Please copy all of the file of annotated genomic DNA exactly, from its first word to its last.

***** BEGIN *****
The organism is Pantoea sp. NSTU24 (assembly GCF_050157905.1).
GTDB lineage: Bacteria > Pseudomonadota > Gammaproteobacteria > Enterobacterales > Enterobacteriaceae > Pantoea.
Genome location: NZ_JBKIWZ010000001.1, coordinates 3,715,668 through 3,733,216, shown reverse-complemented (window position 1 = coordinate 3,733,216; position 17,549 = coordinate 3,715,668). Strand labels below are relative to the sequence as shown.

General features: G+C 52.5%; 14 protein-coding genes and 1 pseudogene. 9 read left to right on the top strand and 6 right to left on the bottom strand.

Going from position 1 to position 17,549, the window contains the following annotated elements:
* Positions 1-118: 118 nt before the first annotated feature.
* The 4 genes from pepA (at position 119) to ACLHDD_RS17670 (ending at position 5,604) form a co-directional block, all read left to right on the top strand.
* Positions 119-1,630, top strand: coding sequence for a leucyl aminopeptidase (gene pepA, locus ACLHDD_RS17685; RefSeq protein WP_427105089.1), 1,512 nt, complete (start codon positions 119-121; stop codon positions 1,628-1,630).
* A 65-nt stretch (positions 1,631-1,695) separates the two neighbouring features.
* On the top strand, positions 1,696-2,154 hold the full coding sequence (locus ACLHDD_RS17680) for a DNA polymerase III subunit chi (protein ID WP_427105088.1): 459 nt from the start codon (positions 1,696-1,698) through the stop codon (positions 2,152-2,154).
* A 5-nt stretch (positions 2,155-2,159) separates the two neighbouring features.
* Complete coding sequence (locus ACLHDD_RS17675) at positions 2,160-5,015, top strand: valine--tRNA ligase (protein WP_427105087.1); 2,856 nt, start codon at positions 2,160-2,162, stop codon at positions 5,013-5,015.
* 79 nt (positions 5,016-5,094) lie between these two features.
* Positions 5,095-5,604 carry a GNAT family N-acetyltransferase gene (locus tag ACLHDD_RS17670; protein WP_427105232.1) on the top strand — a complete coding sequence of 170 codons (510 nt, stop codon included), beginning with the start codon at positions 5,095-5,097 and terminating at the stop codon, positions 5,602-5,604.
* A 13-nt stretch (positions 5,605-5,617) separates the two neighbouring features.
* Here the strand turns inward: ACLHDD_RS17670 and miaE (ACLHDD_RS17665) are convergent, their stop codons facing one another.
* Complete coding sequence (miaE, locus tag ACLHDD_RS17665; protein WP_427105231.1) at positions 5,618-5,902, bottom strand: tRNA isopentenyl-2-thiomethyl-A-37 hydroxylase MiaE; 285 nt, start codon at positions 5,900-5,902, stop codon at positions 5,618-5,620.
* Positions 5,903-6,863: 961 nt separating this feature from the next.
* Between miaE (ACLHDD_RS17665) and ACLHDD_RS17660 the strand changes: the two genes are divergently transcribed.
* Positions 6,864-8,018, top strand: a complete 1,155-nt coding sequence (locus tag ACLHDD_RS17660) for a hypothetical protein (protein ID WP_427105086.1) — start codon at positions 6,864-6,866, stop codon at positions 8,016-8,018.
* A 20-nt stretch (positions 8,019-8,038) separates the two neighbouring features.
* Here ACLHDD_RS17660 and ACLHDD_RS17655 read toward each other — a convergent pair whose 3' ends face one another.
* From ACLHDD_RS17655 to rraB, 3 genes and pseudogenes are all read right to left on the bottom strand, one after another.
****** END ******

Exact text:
The organism is Pantoea sp. NSTU24 (assembly GCF_050157905.1).
GTDB lineage: Bacteria > Pseudomonadota > Gammaproteobacteria > Enterobacterales > Enterobacteriaceae > Pantoea.
Genome location: NZ_JBKIWZ010000001.1, coordinates 3,715,668 through 3,733,216, shown reverse-complemented (window position 1 = coordinate 3,733,216; position 17,549 = coordinate 3,715,668). Strand labels below are relative to the sequence as shown.

General features: G+C 52.5%; 14 protein-coding genes and 1 pseudogene. 9 read left to right on the top strand and 6 right to left on the bottom strand.

Going from position 1 to position 17,549, the window contains the following annotated elements:
* Positions 1-118: 118 nt before the first annotated feature.
* The 4 genes from pepA (at position 119) to ACLHDD_RS17670 (ending at position 5,604) form a co-directional block, all read left to right on the top strand.
* Positions 119-1,630, top strand: coding sequence for a leucyl aminopeptidase (gene pepA, locus ACLHDD_RS17685; RefSeq protein WP_427105089.1), 1,512 nt, complete (start codon positions 119-121; stop codon positions 1,628-1,630).
* A 65-nt stretch (positions 1,631-1,695) separates the two neighbouring features.
* On the top strand, positions 1,696-2,154 hold the full coding sequence (locus ACLHDD_RS17680) for a DNA polymerase III subunit chi (protein ID WP_427105088.1): 459 nt from the start codon (positions 1,696-1,698) through the stop codon (positions 2,152-2,154).
* A 5-nt stretch (positions 2,155-2,159) separates the two neighbouring features.
* Complete coding sequence (locus ACLHDD_RS17675) at positions 2,160-5,015, top strand: valine--tRNA ligase (protein WP_427105087.1); 2,856 nt, start codon at positions 2,160-2,162, stop codon at positions 5,013-5,015.
* 79 nt (positions 5,016-5,094) lie between these two features.
* Positions 5,095-5,604 carry a GNAT family N-acetyltransferase gene (locus tag ACLHDD_RS17670; protein WP_427105232.1) on the top strand — a complete coding sequence of 170 codons (510 nt, stop codon included), beginning with the start codon at positions 5,095-5,097 and terminating at the stop codon, positions 5,602-5,604.
* A 13-nt stretch (positions 5,605-5,617) separates the two neighbouring features.
* Here the strand turns inward: ACLHDD_RS17670 and miaE (ACLHDD_RS17665) are convergent, their stop codons facing one another.
* Complete coding sequence (miaE, locus tag ACLHDD_RS17665; protein WP_427105231.1) at positions 5,618-5,902, bottom strand: tRNA isopentenyl-2-thiomethyl-A-37 hydroxylase MiaE; 285 nt, start codon at positions 5,900-5,902, stop codon at positions 5,618-5,620.
* Positions 5,903-6,863: 961 nt separating this feature from the next.
* Between miaE (ACLHDD_RS17665) and ACLHDD_RS17660 the strand changes: the two genes are divergently transcribed.
* Positions 6,864-8,018, top strand: a complete 1,155-nt coding sequence (locus tag ACLHDD_RS17660) for a hypothetical protein (protein ID WP_427105086.1) — start codon at positions 6,864-6,866, stop codon at positions 8,016-8,018.
* A 20-nt stretch (positions 8,019-8,038) separates the two neighbouring features.
* Here ACLHDD_RS17660 and ACLHDD_RS17655 read toward each other — a convergent pair whose 3' ends face one another.
* From ACLHDD_RS17655 to rraB, 3 genes and pseudogenes are all read right to left on the bottom strand, one after another.